So, I guess since you're not giving guidance for the full year in this current quarter, what sequential ASP decline should we expect?

Paul Nahi

We're not guiding specifically to ASP. What I would say is that, when we do an ASP reduction, we will certainly let you know, but for the time being, we have not announced anything in terms of price reduction.

Operator

(Operator Instructions) Our next question comes from Scott Reynolds from Jefferies. Your line is open.

Scott Reynolds – Jefferies

Thanks for taking my questions and congratulations on a good quarter. I don't get to say that very often in solar land. So, I was wondering overall in 2013, does the Company have some type of expectations that they are looking at for growth in the key markets that they address, and potentially how we should think about overall market shares trending for Enphase in 2013?

Paul Nahi

Sure. So, as we mentioned, we exited the year with tremendous market share in the U.S. In fact, I don't really know of any other solar company that has had this kind of market share. However, I think what we're seeing is a very clear and undisputable trend towards microinverters on the global rooftop market, and as a result, I think what we're going to see is an increased utilization of microinverters across the globe. We clearly lead this space, and I fully expect us to maintain and increase our lead in the markets that we're in and the markets that we're going to be in.

Kris Sennesael

And maybe I would like to add there that looking into 2013, we -- and industry analysts, they expect U.S. residential market to grow 20% to 30% on a year-over-year basis. Obviously, there is going to be some price erosion that will partially offset that growth, but we will definitely continue to push hard to grow our market share as we have been able to do that in the past. In addition to that, we are continuing with our geographical expansion and continue to grow our share outside of the U.S. in Canada and Europe. Those markets nowadays are somewhat challenged, so it's a little bit unpredictable what the growth rates are going to be in those markets, but we definitely continue to expand our geographical reach in those markets.

Operator

Thank you. Our next question comes from Sanjay Shrestha. Your line is open.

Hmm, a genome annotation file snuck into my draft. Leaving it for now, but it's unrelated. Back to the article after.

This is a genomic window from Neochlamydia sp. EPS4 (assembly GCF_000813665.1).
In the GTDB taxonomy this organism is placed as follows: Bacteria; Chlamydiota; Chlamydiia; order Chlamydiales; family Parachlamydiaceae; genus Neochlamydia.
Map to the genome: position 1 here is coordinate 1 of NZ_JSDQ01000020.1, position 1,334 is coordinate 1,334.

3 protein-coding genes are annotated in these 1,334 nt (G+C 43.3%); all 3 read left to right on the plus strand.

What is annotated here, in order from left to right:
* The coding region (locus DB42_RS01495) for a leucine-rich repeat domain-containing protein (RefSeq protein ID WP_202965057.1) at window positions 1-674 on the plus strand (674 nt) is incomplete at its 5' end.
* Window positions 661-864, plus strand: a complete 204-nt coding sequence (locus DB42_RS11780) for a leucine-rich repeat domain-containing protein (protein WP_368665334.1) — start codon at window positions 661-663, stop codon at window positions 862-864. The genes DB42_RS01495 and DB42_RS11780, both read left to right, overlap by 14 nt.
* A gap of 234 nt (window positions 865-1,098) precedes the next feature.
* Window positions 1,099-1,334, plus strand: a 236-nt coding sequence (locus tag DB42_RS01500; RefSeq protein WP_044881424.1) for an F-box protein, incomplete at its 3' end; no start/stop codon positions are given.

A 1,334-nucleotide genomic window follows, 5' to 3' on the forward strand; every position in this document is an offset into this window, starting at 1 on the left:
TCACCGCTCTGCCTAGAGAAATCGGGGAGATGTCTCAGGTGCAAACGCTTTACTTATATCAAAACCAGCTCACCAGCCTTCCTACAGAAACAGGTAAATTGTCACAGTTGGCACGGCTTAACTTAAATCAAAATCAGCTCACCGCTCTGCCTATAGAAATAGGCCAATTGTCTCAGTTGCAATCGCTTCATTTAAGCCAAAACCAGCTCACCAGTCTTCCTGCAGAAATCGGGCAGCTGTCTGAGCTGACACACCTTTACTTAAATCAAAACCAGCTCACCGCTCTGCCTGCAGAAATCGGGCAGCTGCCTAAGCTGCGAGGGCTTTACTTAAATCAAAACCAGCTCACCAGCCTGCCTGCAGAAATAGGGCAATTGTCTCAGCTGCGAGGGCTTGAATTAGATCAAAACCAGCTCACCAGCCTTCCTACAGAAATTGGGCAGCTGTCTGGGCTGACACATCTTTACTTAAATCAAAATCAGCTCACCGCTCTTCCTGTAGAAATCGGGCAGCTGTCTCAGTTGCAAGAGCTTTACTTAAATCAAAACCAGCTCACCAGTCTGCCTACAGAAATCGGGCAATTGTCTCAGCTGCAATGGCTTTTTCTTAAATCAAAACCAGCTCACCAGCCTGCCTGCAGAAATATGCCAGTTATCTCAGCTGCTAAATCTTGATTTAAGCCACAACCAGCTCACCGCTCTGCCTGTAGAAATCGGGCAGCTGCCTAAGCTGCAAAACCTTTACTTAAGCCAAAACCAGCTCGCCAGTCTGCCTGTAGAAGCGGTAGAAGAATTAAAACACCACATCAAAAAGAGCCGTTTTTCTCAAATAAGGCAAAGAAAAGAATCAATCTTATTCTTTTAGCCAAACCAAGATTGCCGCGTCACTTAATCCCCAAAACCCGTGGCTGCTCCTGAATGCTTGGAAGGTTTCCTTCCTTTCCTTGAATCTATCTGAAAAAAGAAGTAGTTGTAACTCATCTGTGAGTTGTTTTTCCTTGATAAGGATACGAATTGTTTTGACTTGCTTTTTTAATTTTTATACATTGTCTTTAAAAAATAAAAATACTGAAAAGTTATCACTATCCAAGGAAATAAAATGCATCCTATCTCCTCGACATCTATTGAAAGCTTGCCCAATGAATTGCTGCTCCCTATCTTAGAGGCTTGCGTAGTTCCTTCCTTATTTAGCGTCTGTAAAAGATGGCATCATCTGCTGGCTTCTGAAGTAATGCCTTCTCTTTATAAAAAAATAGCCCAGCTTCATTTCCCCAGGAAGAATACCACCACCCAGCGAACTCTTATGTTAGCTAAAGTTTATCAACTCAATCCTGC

Unidentified Analyst

This is [Jacqueline] (ph) on behalf of Sanjay. I was wondering, given the traction you've had with your microinverter product, could you talk about the overall competitive dynamics on the product front, and what are you seeing from your competitors?

Paul Nahi

Sure. Well, we've had competition for a while right now, although it hasn't had a material effect on our sales. This has been primarily from smaller companies. For the first time, we are seeing competition from some of the larger companies. In fact, one of our larger competitors is investing very heavily in sales, in marketing, in outreach, both domestically and internationally for their new microinverter product, and it hasn't had any material effect on our sales. What I think we're seeing quite frankly is the challenge associated with the development of a microinverter. It's a very sophisticated technology. I think while many of our competitors are trying to develop one, I think the challenges associated with the development of a reliable product that can be introduced on a global scale has proved to be, I think, a more significant problem than they anticipated.

Unidentified Analyst

Great. Thank you. And with the improving outlook for various financing structures, especially within the residential market, are you beginning to see any meaningful uptick in demand from this segment?

Paul Nahi

Would that be demand from the finance segment?

Unidentified Analyst

From the residential market.

Paul Nahi